Sebastian Junger, War Tourist

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Editorial by Lewis Manalo

NEW YORK: As a sapper in the 82nd Airborne Division I took part in combat missions in Eastern Afghanistan during deployments in 2002 and 2003. A sapper’s main role on missions was to trek along in support of the infantry, sweeping for land mines and blowing up weapons caches and unexploded ordinance. Other times, we participated in village searches and took suspected Taliban and al-Qaeda members into custody. For the bulk of this time, I was based out of remote forward operating bases that didn’t have running water, much less Internet or phones.

Those years are behind me, and I now work as a buyer for Idlewild Books in Manhattan. It’s an easier life, but especially when I sift through the new modern literature from Europe, I can’t help empathizing with poet Karl Shapiro’s lines: “Now when I drive behind a Diesel-stinking bus / On the way to the university to teach / Stevens and Pound and Mallarmé / I am homesick for war.”

More than a few books about the war in Afghanistan have come out since I’ve been a buyer, including Lone Survivor by Marcus Luttrell, a Navy SEAL, and Where Men Win Glory, a book about Pat Tillman by John Krakauer, but none of those books have captured the sentiment for me as well as those lines by Karl Shapiro have. And none of them have been more offensive than the new book by Sebastian Junger.

Between June 2007 and June 2008 Sebastian Junger and photojournalist Tim Hetherington took five trips to the Korengal Valley in Afghanistan where they embedded with an infantry unit from the 173rd Airborne. Their longest trip lasted a mere month. That Junger titled his book about the experience War, as if the slim and hastily-written tome could embody the totality of such a subject, gives the first hint of Junger’s baffling naiveté.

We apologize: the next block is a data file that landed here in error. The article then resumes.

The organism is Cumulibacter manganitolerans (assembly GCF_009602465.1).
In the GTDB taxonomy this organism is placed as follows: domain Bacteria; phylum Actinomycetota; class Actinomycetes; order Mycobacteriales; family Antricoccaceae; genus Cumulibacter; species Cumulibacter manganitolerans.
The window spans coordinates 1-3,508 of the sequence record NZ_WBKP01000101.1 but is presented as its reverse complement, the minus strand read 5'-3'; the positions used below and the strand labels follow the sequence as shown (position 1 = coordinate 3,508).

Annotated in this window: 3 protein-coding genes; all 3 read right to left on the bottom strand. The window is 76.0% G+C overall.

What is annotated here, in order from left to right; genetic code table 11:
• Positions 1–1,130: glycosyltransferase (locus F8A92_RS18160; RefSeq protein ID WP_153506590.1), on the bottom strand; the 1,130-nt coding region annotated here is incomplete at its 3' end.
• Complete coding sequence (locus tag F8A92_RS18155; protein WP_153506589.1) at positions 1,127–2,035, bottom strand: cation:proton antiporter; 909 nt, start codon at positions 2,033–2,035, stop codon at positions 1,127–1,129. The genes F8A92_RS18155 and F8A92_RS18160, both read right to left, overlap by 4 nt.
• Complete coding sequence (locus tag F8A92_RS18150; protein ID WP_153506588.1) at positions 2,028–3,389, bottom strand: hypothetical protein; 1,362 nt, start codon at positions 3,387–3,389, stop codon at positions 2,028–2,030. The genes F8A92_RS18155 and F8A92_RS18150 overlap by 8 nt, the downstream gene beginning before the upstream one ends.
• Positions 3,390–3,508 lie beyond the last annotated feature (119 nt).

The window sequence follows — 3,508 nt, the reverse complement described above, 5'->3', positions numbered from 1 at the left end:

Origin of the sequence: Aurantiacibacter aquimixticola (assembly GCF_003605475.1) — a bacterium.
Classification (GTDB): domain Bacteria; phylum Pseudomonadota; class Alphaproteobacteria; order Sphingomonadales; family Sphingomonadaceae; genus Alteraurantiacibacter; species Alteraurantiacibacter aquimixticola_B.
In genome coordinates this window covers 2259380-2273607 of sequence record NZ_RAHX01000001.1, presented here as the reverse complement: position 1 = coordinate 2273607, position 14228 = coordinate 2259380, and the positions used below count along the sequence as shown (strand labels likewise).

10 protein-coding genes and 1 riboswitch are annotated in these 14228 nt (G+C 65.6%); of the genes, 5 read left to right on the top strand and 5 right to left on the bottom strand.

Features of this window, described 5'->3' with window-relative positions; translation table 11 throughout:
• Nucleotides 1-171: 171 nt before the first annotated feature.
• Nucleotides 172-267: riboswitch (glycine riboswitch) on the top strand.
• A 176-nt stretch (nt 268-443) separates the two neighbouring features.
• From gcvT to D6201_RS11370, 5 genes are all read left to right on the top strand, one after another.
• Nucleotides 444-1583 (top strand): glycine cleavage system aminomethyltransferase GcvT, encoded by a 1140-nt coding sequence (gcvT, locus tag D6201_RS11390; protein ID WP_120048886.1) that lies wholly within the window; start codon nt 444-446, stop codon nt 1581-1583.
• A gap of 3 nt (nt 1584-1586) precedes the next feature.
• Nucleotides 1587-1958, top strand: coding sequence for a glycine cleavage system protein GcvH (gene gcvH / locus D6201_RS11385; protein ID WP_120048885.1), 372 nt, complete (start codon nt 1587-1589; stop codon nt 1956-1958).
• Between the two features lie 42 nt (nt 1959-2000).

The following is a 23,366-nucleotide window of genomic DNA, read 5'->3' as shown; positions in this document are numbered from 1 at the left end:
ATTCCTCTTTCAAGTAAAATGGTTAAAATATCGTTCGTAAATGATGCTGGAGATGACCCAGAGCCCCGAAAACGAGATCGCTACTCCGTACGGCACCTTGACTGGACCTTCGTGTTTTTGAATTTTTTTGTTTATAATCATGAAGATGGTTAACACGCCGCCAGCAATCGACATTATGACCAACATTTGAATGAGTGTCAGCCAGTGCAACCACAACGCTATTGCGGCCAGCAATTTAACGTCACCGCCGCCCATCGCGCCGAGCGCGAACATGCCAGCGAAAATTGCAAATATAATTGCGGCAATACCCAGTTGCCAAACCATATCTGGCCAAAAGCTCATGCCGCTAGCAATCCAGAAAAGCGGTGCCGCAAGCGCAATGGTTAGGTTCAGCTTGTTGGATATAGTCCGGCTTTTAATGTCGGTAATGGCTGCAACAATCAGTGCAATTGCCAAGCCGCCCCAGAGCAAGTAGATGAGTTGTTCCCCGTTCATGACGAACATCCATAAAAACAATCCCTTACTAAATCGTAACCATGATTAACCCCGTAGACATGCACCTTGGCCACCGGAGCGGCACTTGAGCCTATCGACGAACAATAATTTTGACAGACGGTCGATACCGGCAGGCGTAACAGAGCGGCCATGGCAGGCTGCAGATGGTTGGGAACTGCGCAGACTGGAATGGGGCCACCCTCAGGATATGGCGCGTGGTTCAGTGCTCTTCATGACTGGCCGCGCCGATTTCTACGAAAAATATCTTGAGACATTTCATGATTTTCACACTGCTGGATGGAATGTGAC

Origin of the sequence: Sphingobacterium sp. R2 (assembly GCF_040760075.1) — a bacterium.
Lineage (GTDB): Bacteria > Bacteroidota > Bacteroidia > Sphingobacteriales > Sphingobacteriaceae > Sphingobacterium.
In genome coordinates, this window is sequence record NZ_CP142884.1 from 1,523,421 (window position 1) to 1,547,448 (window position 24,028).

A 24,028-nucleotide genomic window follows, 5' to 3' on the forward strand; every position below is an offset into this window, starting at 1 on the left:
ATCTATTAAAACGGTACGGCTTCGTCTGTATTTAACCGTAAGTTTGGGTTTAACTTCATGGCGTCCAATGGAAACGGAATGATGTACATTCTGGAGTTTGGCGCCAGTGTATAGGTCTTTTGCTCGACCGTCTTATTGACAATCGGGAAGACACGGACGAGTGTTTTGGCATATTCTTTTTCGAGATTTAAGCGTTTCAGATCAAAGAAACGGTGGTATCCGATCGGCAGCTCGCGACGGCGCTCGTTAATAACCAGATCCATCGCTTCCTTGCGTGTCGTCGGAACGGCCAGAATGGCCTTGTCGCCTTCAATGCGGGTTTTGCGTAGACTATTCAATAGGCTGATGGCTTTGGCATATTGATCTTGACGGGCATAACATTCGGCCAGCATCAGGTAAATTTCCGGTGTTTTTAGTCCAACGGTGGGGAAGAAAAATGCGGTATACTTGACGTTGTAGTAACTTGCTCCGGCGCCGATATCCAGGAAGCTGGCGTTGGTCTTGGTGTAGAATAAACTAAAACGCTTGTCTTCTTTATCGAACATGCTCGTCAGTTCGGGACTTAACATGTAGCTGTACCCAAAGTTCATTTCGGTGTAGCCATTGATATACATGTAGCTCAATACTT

Sebastian Junger’s War purports to depict war “as soldiers really live it,” what it feels like, and why humans wage it. From my point of the view, and inevitably the point of view of thousands of other combat veterans, Junger’s portrayal of soldiers is superficial and unsophisticated. It endorses all the detrimental stereotypes that make life in the civilian world harder for soldiers and veterans. The book’s depictions of battle have a jingoistic thrill, and any recruiter would do well to hand out those sections of Junger’s book at the local high school. Furthermore, many of the psychological studies and the statistical data that Junger uses to segue between episodes of battle are completely misplaced and have no application to what he’s reporting outside of the support of his stereotypes.

Junger’s attitude towards soldiers is that of a condescending fan. An attitude shared by most civilians who don’t have a soldier in their lives, the mindset allows a person to voice support for his or her country’s troops and simultaneously sound their lack of support for America’s recent wars. Early in the book Junger asserts that the “moral basis of the war doesn’t seem to interest soldiers” and that they really don’t care about “its long-term success or failure.” He likens a soldier’s concern with who wins the war to a farmhand’s concern with the global economy, in that “they generally leave the big picture to others,” an assumption of willful ignorance that’s patronizing to both professions.

It’s easier for a person who does not support the war to support an ignorant soldier. But it’s a volunteer Army, and a twenty-year-old in the Army is just as politically conscious as any other twenty-year-old. Junger goes to great lengths to point out that these men signed up knowing that they would fight either in Iraq or in Afghanistan, yet he fails to see enlistment as a political act that conceivably has more of an impact than voting. He doesn’t seem to have read anything about Pat Tillman’s political views or read anything by Pat’s brother Kevin. And the very first chapter of Lone Survivor dedicates pages to outlining how politics affects a combat soldier’s day to day survival. The big picture doesn’t leave these men alone. Junger also ignores the existence of those very vocal groups of veterans who now protest the wars they once fought in. These men and women don’t leave the big picture to others.

Stereotypes, Fantasyland

Looking for the sob story, Junger gravitates to a junior enlisted man named O’Byrne, an alcoholic kid who was shot by his own father before he joined the Army. Stacking the deck pays off, and when O’Byrne returns to civilian life, he reacts like a poster boy for PTSD. That Junger “came to think of O’Byrne as a stand-in for the entire platoon” admits his prejudicial assumption that all combat veterans are traumatized. It’s as if O’Byrne’s issues aren’t O’Byrne’s. They’re supposed to belong to every combat soldier. (The Department of Veterans Affairs estimates that only 6 to 11% of veterans of the war in Afghanistan suffer from PTSD.)